But in Egypt, Ghonim’s liberal optimism was a temporary bridge between a small core of activists committed to radical change and the far larger number of Egyptians who are much more cautious. This bridge has all but collapsed. The newly elected Parliament will be dominated by Islamists, and the military’s campaign of repression has deepened. The Nobel laureate Mohamed ElBaradei, the great liberal hope, announced last week that he was withdrawing from the race for president. When he goes out in Cairo, Ghonim is often confronted both by opponents of the revolution, who hold him responsible for its radicalization, and by more doctrinaire revolutionary activists, who believe he never really shared their views at all. One activist opened a mocking Twitter account under the handle @GhonimWithBalls. A young comedian, Ahmad Spider, made himself famous by unspooling a conspiracy theory in which Ghonim is the agent of a global plot, run by Freemasons, to destroy Egypt. To many Egyptians, Ghonim had almost seemed to materialize from the Internet and then disappear back into it. “Wael Ghonim,” one Egyptian journalist said, searching her memory, when I explained why I was visiting Cairo. “What is he even doing these days?”
Since the spring, Ghonim has come to view his reputations abroad and in Egypt as if they are operating inversely, on either end of a seesaw, and he monitors them, ambivalently, all the time. In Cairo last month, ABC News wanted to film him voting, but he agreed to cooperate only if the producers would arrive at the polls independently and then pretend to come upon him by accident. (ABC News declined.) Houghton Mifflin Harcourt had planned a broad international publicity campaign for his book, but Ghonim abruptly pulled out of the first leg, saying he’d prefer to celebrate the anniversary of the revolution in Egypt. When his fame builds abroad, “it kind of backlashes on me here,” he says. “And I don’t like that.”
A little more than two weeks ago, Ghonim settled into his regular three-hour flight from Dubai to Cairo. His seatmate, an older Egyptian executive type, recognized him immediately and started right in. “Isn’t enough enough?” the man asked. “What are you doing to this country?” The executive turned out to be an engineering consultant whom Ghonim pegged at around 50; he might have been Ghonim himself born twenty years earlier. Ghonim is both an interested listener and not great at getting out of conversations, and so he spent the flight absorbing his seatmate’s story: The older man had supported the protests at Tahrir Square and experienced “the epitome of happiness” when Mubarak had been forced down on February 11. But as the revolution had barreled on, some of its demands seemingly extreme, and the country continued to falter, the consultant had come to resent all of it. Recently he had even joined the counterprotests denouncing the revolution that had materialized in Abassiya Square. As the two men argued, Ghonim began to feel that he shared his seatmate’s underlying sense of fear for the country’s future. The man was unsparing. He told Ghonim, “You’ve ruined Egypt.”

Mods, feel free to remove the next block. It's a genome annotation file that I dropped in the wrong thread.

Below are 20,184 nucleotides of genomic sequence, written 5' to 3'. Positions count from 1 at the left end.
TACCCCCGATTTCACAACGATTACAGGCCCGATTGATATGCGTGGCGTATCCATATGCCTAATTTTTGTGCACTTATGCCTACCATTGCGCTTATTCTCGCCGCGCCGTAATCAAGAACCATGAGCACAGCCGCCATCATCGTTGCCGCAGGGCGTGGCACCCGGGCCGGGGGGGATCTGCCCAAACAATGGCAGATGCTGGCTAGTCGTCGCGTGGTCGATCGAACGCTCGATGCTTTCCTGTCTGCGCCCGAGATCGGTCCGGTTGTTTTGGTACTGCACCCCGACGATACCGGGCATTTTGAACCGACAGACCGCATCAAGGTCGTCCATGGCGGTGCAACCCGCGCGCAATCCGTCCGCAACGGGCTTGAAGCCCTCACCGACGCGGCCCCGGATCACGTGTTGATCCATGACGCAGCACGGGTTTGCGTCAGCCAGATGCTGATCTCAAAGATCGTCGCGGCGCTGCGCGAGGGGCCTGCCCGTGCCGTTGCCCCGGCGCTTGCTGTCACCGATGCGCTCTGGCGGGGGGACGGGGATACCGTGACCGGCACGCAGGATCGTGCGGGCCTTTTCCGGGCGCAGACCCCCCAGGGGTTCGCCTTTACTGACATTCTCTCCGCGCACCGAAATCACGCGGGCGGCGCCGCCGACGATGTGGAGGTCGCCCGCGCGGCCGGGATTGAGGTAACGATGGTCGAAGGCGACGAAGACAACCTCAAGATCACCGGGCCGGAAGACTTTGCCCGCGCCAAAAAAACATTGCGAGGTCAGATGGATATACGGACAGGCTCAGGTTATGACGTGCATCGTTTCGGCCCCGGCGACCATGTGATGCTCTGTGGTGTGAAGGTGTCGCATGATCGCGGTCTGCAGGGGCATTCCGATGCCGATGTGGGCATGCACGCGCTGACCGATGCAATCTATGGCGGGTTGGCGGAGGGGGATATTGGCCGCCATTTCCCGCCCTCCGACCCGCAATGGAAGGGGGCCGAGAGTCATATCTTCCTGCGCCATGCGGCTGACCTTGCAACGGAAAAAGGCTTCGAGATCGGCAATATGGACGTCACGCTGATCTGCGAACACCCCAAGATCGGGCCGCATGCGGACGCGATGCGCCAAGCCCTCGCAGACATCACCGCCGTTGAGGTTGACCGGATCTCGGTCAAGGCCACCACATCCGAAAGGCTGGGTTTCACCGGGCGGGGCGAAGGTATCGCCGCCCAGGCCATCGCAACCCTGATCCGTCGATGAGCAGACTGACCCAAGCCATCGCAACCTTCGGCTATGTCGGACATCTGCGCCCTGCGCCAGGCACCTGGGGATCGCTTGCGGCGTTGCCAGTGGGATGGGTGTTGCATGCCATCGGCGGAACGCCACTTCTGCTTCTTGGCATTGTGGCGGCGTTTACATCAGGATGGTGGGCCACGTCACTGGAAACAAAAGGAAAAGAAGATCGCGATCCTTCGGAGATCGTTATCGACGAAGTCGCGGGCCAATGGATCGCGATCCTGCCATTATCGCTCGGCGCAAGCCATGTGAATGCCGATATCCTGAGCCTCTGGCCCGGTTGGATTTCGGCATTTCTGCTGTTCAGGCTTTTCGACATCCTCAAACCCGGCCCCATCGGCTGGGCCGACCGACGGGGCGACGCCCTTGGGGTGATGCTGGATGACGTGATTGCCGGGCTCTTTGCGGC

When Ghonim sat awake in jail, isolated and singing to himself for company, it was the passwords that preoccupied him. The passwords, he thought, would be a problem.
Ghonim had been kidnapped on day three of the revolution—tackled to the ground, stuffed in a car—just after leaving dinner with two of his Google colleagues in the posh neighborhood of Zamalek, and the police took his laptop. This was the first time Ghonim had flown to Cairo to physically participate in any protest he had helped organize, and now the risks of such engagement were very real. His e-mail, if properly dissected by the secret police, would yield a contact list for the revolution. His laptop wasn’t even powered off; it was just in sleep mode. The layers of protection were so thin. Ghonim’s hope, when he reasoned it through, was that it would take the police long enough to focus on his e-mail that his friends in Dubai would realize he was missing, guess he was being interrogated, and change the password. This seemed like too many conditions to count on.
Ghonim spent the next eleven days blindfolded. He was not beaten badly, but neither was he permitted to shower; over time he began to experience coughing fits, and a rash spread over his body. He had no idea what had happened to the revolution—whether it had toppled the regime, been violently put down, or simply evaporated. There were daily interrogations. Ghonim quickly confessed to being the administrator of the Khaled Said website and to having called for the January 25 protests; he gave up the password to the site itself, figuring the worst they could do was to shut the site down. When they asked for the password to his computer, he delayed, saying that it had been automatically reset and the new one was in his phone, which was at the time in some separate bureaucratic cubbyhole. Mostly, though, the interrogators were searching for the revolution’s source in the wrong place altogether, in Ghonim’s tenuous links to the powerful. What was ElBaradei’s role in the protest? What was the relationship between the CIA and Google? It took three days for the police to access his computer and register an interest in his e-mail. “I need the password,” one of his interrogators said finally. Ghonim weighed his options and state security’s reputation for torture. He gave it up. That night Ghonim was sleeping in his cell when his guard woke him. “Your e-mail password is not working,” his interrogator said.